Why are electric rates so much higher than rates in neighboring states? That’s the question tackled by reporter Jack Z. Smith in an article that ran recently in the Fort Worth Star-Telegram.

Speaking to Smith, several experts blamed deregulation. “If you look around the country, to where states have gone to unregulated electricity markets, they are paying higher prices,” said Andrew Tevington, deputy director of the Public Utility Division of the Oklahoma Corporation Commission. The article noted that Texans paid residential rates below the national average before deregulation, but now pay rates above the national average.

Some experts quoted by Smith blamed high prices in Texas, at least in part, to the relatively high reliance here on natural gas to fuel electric generation plants. But Smith notes that regulated Oklahoma relies even more heavily on natural gas — and yet residential rates there remain much lower than those in deregulated Texas.

One electric industry representative quoted by Smith defended the deregulated system, noting that consumers in Texas unhappy with their electric rates can shop around for better deals. But the article cites a number of reasons why many consumers don”t shop for better deals — including the assessment of early termination fees that discourages switching from fixed-rated deals and the confusion felt by some elderly consumers about using computers to shop for electricity.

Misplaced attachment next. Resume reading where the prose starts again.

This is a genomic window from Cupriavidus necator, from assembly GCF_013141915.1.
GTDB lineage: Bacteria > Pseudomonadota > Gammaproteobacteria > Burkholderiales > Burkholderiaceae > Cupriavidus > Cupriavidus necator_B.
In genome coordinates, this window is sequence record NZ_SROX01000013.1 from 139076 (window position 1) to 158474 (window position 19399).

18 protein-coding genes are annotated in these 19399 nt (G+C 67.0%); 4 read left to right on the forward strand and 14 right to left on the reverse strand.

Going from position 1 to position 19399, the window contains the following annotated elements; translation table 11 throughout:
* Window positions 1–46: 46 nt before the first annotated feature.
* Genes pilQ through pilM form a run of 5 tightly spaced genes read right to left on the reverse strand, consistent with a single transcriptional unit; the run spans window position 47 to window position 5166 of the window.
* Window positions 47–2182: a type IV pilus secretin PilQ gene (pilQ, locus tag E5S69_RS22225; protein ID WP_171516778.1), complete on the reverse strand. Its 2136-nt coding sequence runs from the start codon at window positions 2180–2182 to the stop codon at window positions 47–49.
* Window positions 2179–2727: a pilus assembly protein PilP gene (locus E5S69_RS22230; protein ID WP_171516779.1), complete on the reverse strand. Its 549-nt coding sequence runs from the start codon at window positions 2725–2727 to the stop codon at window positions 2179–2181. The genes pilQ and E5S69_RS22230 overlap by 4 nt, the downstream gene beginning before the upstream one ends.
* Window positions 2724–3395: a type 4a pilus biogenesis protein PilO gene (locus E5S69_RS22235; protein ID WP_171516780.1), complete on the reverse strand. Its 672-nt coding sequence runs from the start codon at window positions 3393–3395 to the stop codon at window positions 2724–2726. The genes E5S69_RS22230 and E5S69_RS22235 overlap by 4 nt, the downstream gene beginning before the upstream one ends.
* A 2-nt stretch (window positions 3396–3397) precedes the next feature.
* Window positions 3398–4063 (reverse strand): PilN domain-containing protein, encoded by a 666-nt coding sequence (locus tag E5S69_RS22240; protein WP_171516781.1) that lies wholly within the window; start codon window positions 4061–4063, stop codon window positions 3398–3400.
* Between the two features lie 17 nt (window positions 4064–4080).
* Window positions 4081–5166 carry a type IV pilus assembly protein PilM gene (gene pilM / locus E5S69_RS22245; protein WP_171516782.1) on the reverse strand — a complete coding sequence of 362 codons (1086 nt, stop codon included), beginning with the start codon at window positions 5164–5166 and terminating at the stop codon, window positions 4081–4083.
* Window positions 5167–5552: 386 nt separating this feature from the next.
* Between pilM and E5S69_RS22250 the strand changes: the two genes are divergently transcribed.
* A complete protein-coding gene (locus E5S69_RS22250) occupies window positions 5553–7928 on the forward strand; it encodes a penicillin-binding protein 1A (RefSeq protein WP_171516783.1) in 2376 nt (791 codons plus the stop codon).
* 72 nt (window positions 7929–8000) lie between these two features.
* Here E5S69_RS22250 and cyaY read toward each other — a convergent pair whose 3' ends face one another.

One point not noted by Smith, however, is that even Texans who overcome such obstacles and shop around for the BEST electric deals available can still expect to pay more than consumers in regulated Louisiana, Arkansas and Oklahoma. That is, even the lowest-priced competitive deal in Texas fails to match AVERAGE rates in those adjoining states, according to a comparison of competitive rates on file at the Texas Public Utility Commission with corresponding pricing data from the federal government.

R.A. "Jake" Dyer

R.A. "Jake" Dyer

Is a policy analyst for TCAP, a coalition of cities and other political subdivisions that purchase electricity in the deregulated market for their own governmental use. Because high energy costs can impact municipal budgets and the ability to fund essential services, TCAP, as part of its mission, actively promotes affordable energy policies. High energy prices also place a burden on local businesses and home consumers.